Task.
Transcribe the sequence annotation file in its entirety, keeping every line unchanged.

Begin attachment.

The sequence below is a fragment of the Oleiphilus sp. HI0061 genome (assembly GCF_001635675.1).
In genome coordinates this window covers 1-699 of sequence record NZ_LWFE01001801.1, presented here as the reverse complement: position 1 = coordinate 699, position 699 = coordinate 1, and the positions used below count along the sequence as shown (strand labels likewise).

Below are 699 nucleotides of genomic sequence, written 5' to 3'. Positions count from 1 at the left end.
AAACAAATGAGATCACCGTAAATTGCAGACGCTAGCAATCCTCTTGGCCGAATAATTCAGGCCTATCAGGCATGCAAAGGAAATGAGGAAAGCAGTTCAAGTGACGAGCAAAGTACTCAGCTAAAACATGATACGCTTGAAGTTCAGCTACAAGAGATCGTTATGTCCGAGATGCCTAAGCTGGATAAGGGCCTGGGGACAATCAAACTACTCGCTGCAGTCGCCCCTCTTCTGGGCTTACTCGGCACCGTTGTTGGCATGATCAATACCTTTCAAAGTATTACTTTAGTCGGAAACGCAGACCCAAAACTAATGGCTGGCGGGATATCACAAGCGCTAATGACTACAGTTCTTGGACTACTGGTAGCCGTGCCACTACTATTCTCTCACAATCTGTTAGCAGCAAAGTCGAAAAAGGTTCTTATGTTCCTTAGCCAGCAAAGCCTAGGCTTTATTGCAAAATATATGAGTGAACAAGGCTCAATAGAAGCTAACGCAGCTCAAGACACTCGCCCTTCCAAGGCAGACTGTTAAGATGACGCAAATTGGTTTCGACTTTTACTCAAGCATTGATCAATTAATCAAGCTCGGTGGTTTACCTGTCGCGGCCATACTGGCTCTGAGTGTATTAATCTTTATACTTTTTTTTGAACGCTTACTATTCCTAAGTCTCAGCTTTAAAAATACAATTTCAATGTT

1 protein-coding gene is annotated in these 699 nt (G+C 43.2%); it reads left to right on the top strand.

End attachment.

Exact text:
The sequence below is a fragment of the Oleiphilus sp. HI0061 genome (assembly GCF_001635675.1).
In genome coordinates this window covers 1-699 of sequence record NZ_LWFE01001801.1, presented here as the reverse complement: position 1 = coordinate 699, position 699 = coordinate 1, and the positions used below count along the sequence as shown (strand labels likewise).

Below are 699 nucleotides of genomic sequence, written 5' to 3'. Positions count from 1 at the left end.
AAACAAATGAGATCACCGTAAATTGCAGACGCTAGCAATCCTCTTGGCCGAATAATTCAGGCCTATCAGGCATGCAAAGGAAATGAGGAAAGCAGTTCAAGTGACGAGCAAAGTACTCAGCTAAAACATGATACGCTTGAAGTTCAGCTACAAGAGATCGTTATGTCCGAGATGCCTAAGCTGGATAAGGGCCTGGGGACAATCAAACTACTCGCTGCAGTCGCCCCTCTTCTGGGCTTACTCGGCACCGTTGTTGGCATGATCAATACCTTTCAAAGTATTACTTTAGTCGGAAACGCAGACCCAAAACTAATGGCTGGCGGGATATCACAAGCGCTAATGACTACAGTTCTTGGACTACTGGTAGCCGTGCCACTACTATTCTCTCACAATCTGTTAGCAGCAAAGTCGAAAAAGGTTCTTATGTTCCTTAGCCAGCAAAGCCTAGGCTTTATTGCAAAATATATGAGTGAACAAGGCTCAATAGAAGCTAACGCAGCTCAAGACACTCGCCCTTCCAAGGCAGACTGTTAAGATGACGCAAATTGGTTTCGACTTTTACTCAAGCATTGATCAATTAATCAAGCTCGGTGGTTTACCTGTCGCGGCCATACTGGCTCTGAGTGTATTAATCTTTATACTTTTTTTTGAACGCTTACTATTCCTAAGTCTCAGCTTTAAAAATACAATTTCAATGTT

1 protein-coding gene is annotated in these 699 nt (G+C 43.2%); it reads left to right on the top strand.